California Gov. Jerry Brown (D) said the Democratic nomination for president in 2016 is Hillary ClintonHillary Diane Rodham ClintonTrump touts report Warner attempted to talk to dossier author Poll: Nearly half of Iowans wouldn’t vote for Trump in 2020 Rubio on Warner contact with Russian lobbyist: It’s ‘had zero impact on our work’ MORE’s "if she wants."

In an interview with The Washington Post, Brown said, "primaries are never good for general elections" when asked if the party could benefit from healthy competition in 2016.

“I really believe that Hillary Clinton has the presence, the experience and the support of the vast majority of Democrats in a way that I have not seen in my lifetime,” Brown told the newspaper. “She has this if she wants.”

Clinton is seen as the likely Democratic nominee if she runs and early polls show her vastly outperforming other potential candidates, including Vice President Biden. 

The 76-year-old Brown has launched three previous White House bids, the most recent coming in 1992 that left bad blood between him and Bill Clinton. While he said Bill is formidable, Brown said, "Hillary is even more formidable in terms of what she brings."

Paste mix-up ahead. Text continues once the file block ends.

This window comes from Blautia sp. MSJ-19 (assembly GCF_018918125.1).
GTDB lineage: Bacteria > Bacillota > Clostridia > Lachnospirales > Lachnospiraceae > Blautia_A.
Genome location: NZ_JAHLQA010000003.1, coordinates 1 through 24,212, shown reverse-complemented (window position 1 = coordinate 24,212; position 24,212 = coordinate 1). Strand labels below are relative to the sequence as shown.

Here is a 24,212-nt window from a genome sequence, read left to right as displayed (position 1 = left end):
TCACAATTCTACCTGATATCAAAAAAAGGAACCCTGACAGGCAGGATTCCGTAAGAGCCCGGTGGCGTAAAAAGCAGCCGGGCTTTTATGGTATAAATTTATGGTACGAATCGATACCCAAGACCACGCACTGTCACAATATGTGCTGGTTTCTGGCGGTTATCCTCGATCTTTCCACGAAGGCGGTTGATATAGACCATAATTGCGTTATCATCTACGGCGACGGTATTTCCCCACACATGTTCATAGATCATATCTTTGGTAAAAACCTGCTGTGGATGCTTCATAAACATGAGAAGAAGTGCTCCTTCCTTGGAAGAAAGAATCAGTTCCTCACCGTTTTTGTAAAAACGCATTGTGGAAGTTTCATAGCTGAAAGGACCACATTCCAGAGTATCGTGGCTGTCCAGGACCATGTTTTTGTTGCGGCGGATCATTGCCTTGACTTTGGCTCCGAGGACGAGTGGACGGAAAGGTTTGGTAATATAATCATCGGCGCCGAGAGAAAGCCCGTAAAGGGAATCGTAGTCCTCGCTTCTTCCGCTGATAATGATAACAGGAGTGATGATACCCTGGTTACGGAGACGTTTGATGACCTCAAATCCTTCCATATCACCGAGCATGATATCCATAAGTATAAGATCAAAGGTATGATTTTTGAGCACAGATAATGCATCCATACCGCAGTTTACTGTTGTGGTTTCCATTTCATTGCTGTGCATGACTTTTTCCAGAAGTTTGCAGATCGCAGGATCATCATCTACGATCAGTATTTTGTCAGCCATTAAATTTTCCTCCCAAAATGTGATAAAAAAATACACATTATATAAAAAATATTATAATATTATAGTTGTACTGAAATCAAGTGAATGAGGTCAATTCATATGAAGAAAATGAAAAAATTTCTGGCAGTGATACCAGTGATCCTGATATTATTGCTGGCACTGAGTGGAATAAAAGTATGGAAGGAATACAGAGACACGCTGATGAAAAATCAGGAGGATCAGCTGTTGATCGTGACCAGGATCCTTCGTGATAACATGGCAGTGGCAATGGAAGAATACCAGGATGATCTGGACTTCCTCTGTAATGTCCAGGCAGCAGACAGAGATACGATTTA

He said his focus remains on himself, and the Clinton's likely would not appreciate advice from him. 

“I’m not in the business of giving people advice, particularly to the Clintons, nor would they appreciate it.”

The California governor, who is running for reelection this year, has previously ruled out another presidential bid. In the interview, he left the door open in the narrowest of ways. 

“If no one runs and [everyone] says we’ll have an absent Democratic nominee, would I rule that out?” Brown said. “I mean, that would be a little silly, wouldn’t it?”

When asked the question in January, he said California is a lot more governable than the United States. 

"No, that’s not in the cards, unfortunately,” he said at the time. 

Brown said today’s divide between Republicans and Democrats makes it appear as if the two parties are living in different nations. Democrats must nominate a person who can find a middle ground, he said. 

Brown said he is not clear who that person is. And when asked if it could be Clinton, he said, "We'll find out."